In the 1960s and 1970s a powerful platform for interdisciplinarity was kinetic art, which encouraged the development of the interest in space, environment and motion even more freely—as a physical activity and the involvement of the audience into the “happening” of art, dealing with a new type of space also in the context of a new social consciousness. Kinetic art ideally corresponded with the Soviet discourse on the interaction between art, science and technologies, which should lead to the creation of synthetic forms and would serve the needs of society and culture. Thus, it turned out as a Trojan horse, bringing into public the imagination that confronted the Soviet system. Both in Moscow and in Riga kinetic artists shared a similarly unclear institutional position, and used tactics of game between art and political reality. When necessary, they exploited the official rhetoric and its corresponding terminology, yet their work radically differed from required Soviet aesthetics and brought an alternative vision to its entropic reality.
Dvizhenije is often mentioned as the first art group in the Soviet Union working with art, technologies, and with cybernetics, and their projects showed “dreamworlds of cybernetic socialism or cyber-utopia.” Next to state-commissioned pavilions, exhibitions and large-scale project design for ideologic celebrations, they created kinetic light, colour and sound installations such as Flower (1965), Cyberevents and Cybertheater (1967)—aesthetic fantasies of programmed, interactive environments, presenting a simulation of life on a strange planet, populated by cyber-creatures who responded to the visitors’ presence. Most of their works were variations of the same ideas—the creation of an artificial, fantasy-based environment, where the interplay between human and nature, and the expansion of consciousness took place. They were captivated by technologies and the space age euphoria, and fused with optimism on the potential of technologies in social engineering, which would completely change the relations between human, machine and nature.
The Dvizenije artists emphasised synthesis as the main principle of their work, and performances and happenings were an essential part of their kinetic environments, improvised as mysterious encounters between humans and cyber-beings in space, full of synthetic wonders, such as flashing lights, transparent plastics, screens, mirrors, smoke, smells, sounds, etc. Also their experiments of “synthetic theatre” varied from public, carefully scripted kinetic performances, to private, spontaneously improvised “kinetic games,” extravagantly picturesque, surreal happenings, that took place on secluded places like forest glades, rocks by the sea, ruins of an ancient castle or uninhabited island.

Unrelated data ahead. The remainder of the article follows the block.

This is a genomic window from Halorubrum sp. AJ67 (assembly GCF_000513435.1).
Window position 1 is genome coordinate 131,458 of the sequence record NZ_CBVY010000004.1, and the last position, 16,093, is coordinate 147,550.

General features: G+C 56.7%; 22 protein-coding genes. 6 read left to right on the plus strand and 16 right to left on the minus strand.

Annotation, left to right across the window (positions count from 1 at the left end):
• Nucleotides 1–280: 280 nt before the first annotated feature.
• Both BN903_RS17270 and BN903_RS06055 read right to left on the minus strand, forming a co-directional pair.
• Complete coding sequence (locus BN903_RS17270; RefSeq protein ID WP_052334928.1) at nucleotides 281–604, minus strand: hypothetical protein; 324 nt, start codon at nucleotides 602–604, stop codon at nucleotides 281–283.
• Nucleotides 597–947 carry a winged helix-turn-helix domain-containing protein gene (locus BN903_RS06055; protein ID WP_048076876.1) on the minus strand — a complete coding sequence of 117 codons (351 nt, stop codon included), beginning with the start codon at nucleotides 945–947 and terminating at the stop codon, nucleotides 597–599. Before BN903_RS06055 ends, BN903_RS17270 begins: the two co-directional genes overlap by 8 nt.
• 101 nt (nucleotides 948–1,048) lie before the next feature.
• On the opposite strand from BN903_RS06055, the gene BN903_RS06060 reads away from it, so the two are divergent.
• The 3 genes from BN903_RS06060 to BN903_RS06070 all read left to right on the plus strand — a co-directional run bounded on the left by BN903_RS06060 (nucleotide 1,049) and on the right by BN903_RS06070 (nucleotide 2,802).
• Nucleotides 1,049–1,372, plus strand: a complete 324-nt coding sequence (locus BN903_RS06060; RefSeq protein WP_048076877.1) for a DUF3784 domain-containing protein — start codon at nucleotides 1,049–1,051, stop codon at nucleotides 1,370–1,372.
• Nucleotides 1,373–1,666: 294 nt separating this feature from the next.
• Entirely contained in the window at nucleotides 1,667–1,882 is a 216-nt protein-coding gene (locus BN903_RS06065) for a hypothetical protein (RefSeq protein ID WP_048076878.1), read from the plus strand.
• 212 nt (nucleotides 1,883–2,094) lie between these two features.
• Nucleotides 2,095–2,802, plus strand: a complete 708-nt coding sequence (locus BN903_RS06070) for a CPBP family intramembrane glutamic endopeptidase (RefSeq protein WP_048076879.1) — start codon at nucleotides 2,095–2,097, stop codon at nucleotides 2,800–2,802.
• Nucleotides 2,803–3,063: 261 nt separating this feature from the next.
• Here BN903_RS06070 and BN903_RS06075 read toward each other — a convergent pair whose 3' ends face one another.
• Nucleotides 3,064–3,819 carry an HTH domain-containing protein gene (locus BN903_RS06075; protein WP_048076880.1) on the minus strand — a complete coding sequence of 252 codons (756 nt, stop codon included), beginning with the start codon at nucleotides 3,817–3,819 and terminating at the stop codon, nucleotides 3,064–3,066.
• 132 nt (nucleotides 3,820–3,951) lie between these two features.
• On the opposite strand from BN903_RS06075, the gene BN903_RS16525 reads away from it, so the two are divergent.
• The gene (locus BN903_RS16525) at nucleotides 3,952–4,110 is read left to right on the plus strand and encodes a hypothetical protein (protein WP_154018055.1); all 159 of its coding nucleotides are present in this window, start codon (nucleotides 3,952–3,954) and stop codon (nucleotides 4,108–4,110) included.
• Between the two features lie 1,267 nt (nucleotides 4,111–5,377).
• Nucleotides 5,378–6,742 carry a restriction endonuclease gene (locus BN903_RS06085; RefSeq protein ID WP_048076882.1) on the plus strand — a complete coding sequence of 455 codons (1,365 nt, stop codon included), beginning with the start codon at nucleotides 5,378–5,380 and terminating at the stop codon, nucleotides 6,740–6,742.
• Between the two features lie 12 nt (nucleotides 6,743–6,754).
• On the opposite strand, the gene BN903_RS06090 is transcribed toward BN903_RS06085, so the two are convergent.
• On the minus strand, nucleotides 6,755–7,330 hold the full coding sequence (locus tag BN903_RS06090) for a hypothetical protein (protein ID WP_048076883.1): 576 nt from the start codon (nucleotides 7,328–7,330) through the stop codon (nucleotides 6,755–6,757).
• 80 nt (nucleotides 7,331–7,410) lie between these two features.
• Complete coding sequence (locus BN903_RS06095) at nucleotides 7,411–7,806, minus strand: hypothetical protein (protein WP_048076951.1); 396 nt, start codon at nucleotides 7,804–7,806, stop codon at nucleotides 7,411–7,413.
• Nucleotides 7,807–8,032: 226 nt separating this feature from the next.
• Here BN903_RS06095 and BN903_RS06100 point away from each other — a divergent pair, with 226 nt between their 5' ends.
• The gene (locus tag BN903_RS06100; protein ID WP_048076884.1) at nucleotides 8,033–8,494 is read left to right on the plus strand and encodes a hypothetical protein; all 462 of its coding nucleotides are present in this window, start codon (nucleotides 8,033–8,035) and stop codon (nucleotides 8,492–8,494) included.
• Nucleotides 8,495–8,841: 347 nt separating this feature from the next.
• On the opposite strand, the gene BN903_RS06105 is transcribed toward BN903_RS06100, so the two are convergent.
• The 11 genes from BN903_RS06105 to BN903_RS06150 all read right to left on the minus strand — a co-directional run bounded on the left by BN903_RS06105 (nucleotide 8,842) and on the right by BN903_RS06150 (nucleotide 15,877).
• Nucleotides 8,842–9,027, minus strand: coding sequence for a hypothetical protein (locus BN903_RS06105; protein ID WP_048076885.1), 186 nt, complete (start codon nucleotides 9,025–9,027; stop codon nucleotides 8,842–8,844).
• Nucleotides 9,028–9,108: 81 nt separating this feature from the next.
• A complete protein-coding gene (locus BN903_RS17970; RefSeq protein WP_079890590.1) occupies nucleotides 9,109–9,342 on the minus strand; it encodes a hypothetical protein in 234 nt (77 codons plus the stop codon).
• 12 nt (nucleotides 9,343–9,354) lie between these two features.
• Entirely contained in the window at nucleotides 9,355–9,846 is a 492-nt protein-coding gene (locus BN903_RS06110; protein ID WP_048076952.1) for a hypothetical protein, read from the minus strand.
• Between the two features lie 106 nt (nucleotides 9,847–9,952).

The artists from Rīgas grupa, similar to Dvizenije, were captivated by the idea of creating new forms and of constructing alternative spaces. In their proposals for artificial, synthetic environments, visionary thinking mixed with technological experiments, and imagination merged with engineering and ideas of cybernetics. If in Moscow the kinetic artists played with the fantasies of the space age era and the world of the Soviet futurism, in the more peripheral Riga the scope was replaced by the aesthetic functionality that was oriented more towards visual and emotional comfort in the environment and metaphorically poetic thinking. Even if interested in technologies, they were more fascinated with the abstract forms and dimensions of the universe, and a pantheistic interpretation of the world, while their synesthetic, often meditative works aspired to explore the “mysterious, spiritual nature of art.” The poetic expression reflected the principles which dominated the art of this region, as well as the fact that the apolitical character was directly generated by the political context. For them as well, the essential principle was synthesis, which allowed to seek for both a new type of poeticism and functionality; by using movement, colour, light, optic and psycho-relaxing effects they alluded to the futurism of the avant-garde, to the references to ethnographic legacy, and the stylistics of Western op art and geometric abstraction.